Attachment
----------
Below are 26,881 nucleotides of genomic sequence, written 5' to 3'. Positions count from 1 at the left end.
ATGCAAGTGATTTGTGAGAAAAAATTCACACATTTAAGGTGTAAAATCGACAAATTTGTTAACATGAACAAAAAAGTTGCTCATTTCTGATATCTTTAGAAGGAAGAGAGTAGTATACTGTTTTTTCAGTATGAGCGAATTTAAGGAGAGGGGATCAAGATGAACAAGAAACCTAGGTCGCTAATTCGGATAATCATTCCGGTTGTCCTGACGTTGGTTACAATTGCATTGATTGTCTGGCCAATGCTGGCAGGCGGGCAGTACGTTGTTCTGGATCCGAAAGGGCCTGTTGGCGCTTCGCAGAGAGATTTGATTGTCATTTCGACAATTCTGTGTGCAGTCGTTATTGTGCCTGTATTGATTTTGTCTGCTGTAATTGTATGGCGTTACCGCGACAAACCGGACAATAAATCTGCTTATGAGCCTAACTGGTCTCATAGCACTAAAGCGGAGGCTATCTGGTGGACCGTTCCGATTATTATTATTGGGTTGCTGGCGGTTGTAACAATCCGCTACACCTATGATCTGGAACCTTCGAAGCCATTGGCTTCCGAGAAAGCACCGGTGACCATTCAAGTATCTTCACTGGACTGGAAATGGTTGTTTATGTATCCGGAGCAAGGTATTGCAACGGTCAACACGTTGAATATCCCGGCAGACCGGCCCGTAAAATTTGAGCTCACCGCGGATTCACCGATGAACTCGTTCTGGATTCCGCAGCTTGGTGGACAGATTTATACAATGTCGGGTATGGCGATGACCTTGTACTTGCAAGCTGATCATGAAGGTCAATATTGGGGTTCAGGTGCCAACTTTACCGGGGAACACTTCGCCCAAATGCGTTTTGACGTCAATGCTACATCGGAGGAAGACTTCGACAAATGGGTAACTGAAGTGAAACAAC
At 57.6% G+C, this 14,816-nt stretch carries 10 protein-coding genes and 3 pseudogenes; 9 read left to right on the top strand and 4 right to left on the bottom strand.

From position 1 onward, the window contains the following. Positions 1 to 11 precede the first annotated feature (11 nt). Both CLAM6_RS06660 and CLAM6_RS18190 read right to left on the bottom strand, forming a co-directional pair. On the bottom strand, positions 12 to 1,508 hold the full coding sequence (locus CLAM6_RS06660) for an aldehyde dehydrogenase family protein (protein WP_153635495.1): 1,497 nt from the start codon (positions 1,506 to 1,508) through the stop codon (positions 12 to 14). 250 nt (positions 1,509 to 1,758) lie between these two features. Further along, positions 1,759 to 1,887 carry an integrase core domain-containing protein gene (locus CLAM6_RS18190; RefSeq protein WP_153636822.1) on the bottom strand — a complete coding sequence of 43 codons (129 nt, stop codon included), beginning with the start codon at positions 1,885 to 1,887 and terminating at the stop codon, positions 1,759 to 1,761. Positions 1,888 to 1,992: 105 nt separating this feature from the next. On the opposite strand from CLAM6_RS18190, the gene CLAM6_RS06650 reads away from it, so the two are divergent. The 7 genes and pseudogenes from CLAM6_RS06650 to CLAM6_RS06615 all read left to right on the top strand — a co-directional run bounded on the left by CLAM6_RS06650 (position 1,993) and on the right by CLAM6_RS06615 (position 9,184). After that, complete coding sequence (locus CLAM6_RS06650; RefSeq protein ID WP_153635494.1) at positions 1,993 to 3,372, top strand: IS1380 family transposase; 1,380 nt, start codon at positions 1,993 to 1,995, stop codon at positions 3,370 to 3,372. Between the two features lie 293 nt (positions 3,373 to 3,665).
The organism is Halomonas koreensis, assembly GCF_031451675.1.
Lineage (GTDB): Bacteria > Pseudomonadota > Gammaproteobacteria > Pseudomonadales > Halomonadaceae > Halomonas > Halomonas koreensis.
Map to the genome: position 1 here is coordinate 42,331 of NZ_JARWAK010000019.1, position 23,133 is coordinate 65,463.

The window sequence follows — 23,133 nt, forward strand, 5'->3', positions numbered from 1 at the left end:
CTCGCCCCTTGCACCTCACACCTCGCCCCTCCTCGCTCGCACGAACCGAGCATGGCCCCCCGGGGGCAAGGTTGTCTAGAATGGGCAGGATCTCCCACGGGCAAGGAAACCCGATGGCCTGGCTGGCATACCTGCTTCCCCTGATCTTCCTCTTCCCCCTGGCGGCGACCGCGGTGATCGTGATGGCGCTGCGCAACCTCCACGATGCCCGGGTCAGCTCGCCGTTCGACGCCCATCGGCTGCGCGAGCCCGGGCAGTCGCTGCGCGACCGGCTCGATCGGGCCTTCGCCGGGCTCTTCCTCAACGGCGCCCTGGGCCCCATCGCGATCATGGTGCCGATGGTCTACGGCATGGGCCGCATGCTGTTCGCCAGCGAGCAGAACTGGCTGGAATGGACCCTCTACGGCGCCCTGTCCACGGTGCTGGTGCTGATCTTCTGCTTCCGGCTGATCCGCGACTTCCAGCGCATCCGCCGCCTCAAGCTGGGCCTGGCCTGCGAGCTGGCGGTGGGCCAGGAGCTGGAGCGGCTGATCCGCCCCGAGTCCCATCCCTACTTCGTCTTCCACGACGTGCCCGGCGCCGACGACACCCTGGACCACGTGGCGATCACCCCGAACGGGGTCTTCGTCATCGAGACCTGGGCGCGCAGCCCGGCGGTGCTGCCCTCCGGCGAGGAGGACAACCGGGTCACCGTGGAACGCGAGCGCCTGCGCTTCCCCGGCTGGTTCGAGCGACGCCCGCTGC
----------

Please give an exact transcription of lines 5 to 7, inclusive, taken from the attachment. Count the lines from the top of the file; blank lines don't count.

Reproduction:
The organism is Halomonas koreensis, assembly GCF_031451675.1.
Lineage (GTDB): Bacteria > Pseudomonadota > Gammaproteobacteria > Pseudomonadales > Halomonadaceae > Halomonas > Halomonas koreensis.
Map to the genome: position 1 here is coordinate 42,331 of NZ_JARWAK010000019.1, position 23,133 is coordinate 65,463.